There are few virtues a man can possess more erotic than culinary skill.
Aphrodite: A Memoir of the Senses
by Isabel Allende

Starting in November of 2009 Michelle at the Big Black Dog formed a group to bake its way through Healthy Bread in Five Minutes a Day by Zoë François and Jeff Hertzberg. I loved Artisan Bread in Five Minutes a Day, so I signed up with the group. Michelle first had us do a couple of warm-up assignments, which were my first attempt at blogging. The first "Official" post was on January 15, 2010, and it was followed by 41 more, on the 1st and 15th of each month. When I signed on I said I would bake the whole book, and like Horton (the elephant) I meant what I said and I said what I meant. I finished baking the book on October 1, 2011. Having completed that challenge, now I am just going to do some stuff, and post about it. As part of that stuff Michelle is posing a new, and different, challenge for us each month.

I am still baking bread, mostly the Five Minutes a Day kind, and if you would like to try the Five Minutes a Day bread method there are some links, with recipes, in the right hand column to get you started. Please give it a try.

But first, a word from my sponsor . . .
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This day be bread and peace my lot.
Alexander Pope

How can a nation be great if its bread tastes like Kleenex?

Julia Child

Everyone is kneaded out of the same dough but not baked in the same oven.
Yiddish proverb
(And some are only half baked.)

There is no love sincerer than the love of food.
George Bernard Shaw, via Sharon

Of all smells, bread; of all tastes, salt.
George Herbert

Tuesday, February 15, 2011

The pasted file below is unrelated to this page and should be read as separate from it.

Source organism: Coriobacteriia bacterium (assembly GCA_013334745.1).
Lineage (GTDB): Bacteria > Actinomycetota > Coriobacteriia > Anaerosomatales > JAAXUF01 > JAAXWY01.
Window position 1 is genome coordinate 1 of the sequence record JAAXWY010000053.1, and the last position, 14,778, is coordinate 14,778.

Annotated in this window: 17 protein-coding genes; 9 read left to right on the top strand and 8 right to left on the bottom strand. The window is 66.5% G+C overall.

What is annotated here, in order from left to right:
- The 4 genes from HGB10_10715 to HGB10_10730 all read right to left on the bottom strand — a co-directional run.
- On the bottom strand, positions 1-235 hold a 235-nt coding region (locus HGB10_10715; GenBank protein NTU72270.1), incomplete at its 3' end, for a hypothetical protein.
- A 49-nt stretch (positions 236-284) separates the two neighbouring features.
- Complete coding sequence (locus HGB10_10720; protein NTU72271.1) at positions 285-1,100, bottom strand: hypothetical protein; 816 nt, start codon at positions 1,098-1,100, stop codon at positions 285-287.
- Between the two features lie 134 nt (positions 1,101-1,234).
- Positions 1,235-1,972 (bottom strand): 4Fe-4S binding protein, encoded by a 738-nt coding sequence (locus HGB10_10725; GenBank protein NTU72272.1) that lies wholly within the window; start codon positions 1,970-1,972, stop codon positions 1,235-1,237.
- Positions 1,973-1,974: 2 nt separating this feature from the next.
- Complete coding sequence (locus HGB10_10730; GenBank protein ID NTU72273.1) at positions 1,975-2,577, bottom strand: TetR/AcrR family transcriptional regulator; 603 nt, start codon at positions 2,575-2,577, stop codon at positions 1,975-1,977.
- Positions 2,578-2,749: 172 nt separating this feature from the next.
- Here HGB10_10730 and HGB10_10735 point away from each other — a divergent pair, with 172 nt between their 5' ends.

Whole Grain Rye (27 of 42)

First, a plug.  The great Backyard Bird Count starts this Friday, February 18th, and runs through the 21st.  It is fun and easy.  You can do as much or as little as you want.  All you need to do is count birds at one location, your backyard feeder for example, for a minimum of 15 minutes on one of the days of the count and submit your information.  Check out the GBBC website for details.

With this assignment we are  back to rye.  In 2010, researchers in Lund, Sweden published research that shows that even light rye flour (without the bran) is good for your blood sugar levels. The bran also contains important minerals and vitamins.

As I discovered in my earlier post on rye, rye grows in conditions where wheat does not do well.  (According to "It grows in poor, sandy soil and under mixed weather conditions, while wheat grows best in a warm dry climate, so despite poorer yields than wheat, it was grain of choice in colder areas.")  In such areas 100% rye bread was common, but now most rye is "lightened" with wheat flour, in part because rye has a distinctive taste that can be too strong.    Well, since we were baking rye I decided to bake a 100% rye loaf to check it out.  I used the 100% Whole Wheat Plain and Simple recipe from HB in 5, but substituted rye flour that I ground myself.  That was it.  I did not even add caraway, so we could see what the rye tasted like unadulterated.   I only made a quarter batch, enough for 1 loaf. 

The loaf was a bit dense, and certainly had a distinctive taste, but we enjoyed it.  We tried to come up with a description of the taste, (impudent, with a musty, earthy insouciance) but failed.  Practically Edible describes it as a "heady, slightly sour taste."  World's Healthiest Foods notes "Rye has a very hardy, deep, nourishing taste."  (The site also notes that "Rye Can Ease Your Ride Through Menopause While Helping Prevent Breast Cancer.") 

In doing some follow-up research I found at  that "Rye flour can be tricky to work with because sugars (carbohydrates) called pentoses (xylose, arabinose) reduce the ability of the gluten proteins to form stretchy, hollow areas which help trap the gas in bread, but are themselves responsible for trapping water and building the crumb "scaffold". Starches in the flour help this scaffolding hold together and create a bread that does not crumble.   However, since these starches can be cut into many smaller pieces by alpha amylases (a type of enzyme) which would reduce their ability to interact with the pentoses, a low pH is used (sourdough) to inhibit the amylase.  All these interactions make the crumb of rye bread denser than that of wheat bread. Often, rye is used together with wheat flour to make what the Germans call 'Mischbrot'."  The article summarized "As the amount of rye flour in a bread increases, the longer the bread stays fresh and the stronger it tastes of rye. The more wheat flour, the higher the bread rises and the 'milder' it tastes."  Well, there you go.